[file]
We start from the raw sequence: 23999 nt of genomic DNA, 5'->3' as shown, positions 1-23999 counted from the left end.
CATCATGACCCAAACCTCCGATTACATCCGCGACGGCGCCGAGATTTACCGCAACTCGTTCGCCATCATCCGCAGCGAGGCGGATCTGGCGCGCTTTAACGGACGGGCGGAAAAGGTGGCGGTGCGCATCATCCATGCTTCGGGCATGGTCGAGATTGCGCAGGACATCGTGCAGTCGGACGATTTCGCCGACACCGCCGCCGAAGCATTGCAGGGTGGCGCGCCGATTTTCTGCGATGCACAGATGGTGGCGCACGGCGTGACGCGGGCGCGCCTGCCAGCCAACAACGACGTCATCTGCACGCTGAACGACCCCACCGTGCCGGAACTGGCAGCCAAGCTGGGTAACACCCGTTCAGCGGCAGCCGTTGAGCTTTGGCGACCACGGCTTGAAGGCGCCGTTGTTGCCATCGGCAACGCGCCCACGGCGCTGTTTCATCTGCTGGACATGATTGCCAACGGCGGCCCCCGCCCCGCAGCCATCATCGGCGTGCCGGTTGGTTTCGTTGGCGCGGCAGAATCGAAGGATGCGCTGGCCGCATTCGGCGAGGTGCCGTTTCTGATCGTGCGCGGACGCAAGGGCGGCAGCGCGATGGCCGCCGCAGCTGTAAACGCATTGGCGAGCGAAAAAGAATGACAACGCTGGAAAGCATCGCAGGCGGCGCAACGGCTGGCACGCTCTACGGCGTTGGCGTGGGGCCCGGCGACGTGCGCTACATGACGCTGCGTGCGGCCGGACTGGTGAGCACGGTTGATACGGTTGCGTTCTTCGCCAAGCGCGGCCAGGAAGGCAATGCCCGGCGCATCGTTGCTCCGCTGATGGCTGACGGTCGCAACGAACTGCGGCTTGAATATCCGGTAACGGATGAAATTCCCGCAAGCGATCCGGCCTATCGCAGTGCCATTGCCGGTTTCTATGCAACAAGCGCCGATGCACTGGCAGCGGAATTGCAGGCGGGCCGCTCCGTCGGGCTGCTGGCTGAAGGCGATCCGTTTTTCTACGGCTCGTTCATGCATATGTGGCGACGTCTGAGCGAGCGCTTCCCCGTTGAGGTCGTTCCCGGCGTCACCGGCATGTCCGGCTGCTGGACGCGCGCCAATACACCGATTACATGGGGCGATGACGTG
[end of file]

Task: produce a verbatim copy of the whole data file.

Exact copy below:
We start from the raw sequence: 23999 nt of genomic DNA, 5'->3' as shown, positions 1-23999 counted from the left end.
CATCATGACCCAAACCTCCGATTACATCCGCGACGGCGCCGAGATTTACCGCAACTCGTTCGCCATCATCCGCAGCGAGGCGGATCTGGCGCGCTTTAACGGACGGGCGGAAAAGGTGGCGGTGCGCATCATCCATGCTTCGGGCATGGTCGAGATTGCGCAGGACATCGTGCAGTCGGACGATTTCGCCGACACCGCCGCCGAAGCATTGCAGGGTGGCGCGCCGATTTTCTGCGATGCACAGATGGTGGCGCACGGCGTGACGCGGGCGCGCCTGCCAGCCAACAACGACGTCATCTGCACGCTGAACGACCCCACCGTGCCGGAACTGGCAGCCAAGCTGGGTAACACCCGTTCAGCGGCAGCCGTTGAGCTTTGGCGACCACGGCTTGAAGGCGCCGTTGTTGCCATCGGCAACGCGCCCACGGCGCTGTTTCATCTGCTGGACATGATTGCCAACGGCGGCCCCCGCCCCGCAGCCATCATCGGCGTGCCGGTTGGTTTCGTTGGCGCGGCAGAATCGAAGGATGCGCTGGCCGCATTCGGCGAGGTGCCGTTTCTGATCGTGCGCGGACGCAAGGGCGGCAGCGCGATGGCCGCCGCAGCTGTAAACGCATTGGCGAGCGAAAAAGAATGACAACGCTGGAAAGCATCGCAGGCGGCGCAACGGCTGGCACGCTCTACGGCGTTGGCGTGGGGCCCGGCGACGTGCGCTACATGACGCTGCGTGCGGCCGGACTGGTGAGCACGGTTGATACGGTTGCGTTCTTCGCCAAGCGCGGCCAGGAAGGCAATGCCCGGCGCATCGTTGCTCCGCTGATGGCTGACGGTCGCAACGAACTGCGGCTTGAATATCCGGTAACGGATGAAATTCCCGCAAGCGATCCGGCCTATCGCAGTGCCATTGCCGGTTTCTATGCAACAAGCGCCGATGCACTGGCAGCGGAATTGCAGGCGGGCCGCTCCGTCGGGCTGCTGGCTGAAGGCGATCCGTTTTTCTACGGCTCGTTCATGCATATGTGGCGACGTCTGAGCGAGCGCTTCCCCGTTGAGGTCGTTCCCGGCGTCACCGGCATGTCCGGCTGCTGGACGCGCGCCAATACACCGATTACATGGGGCGATGACGTG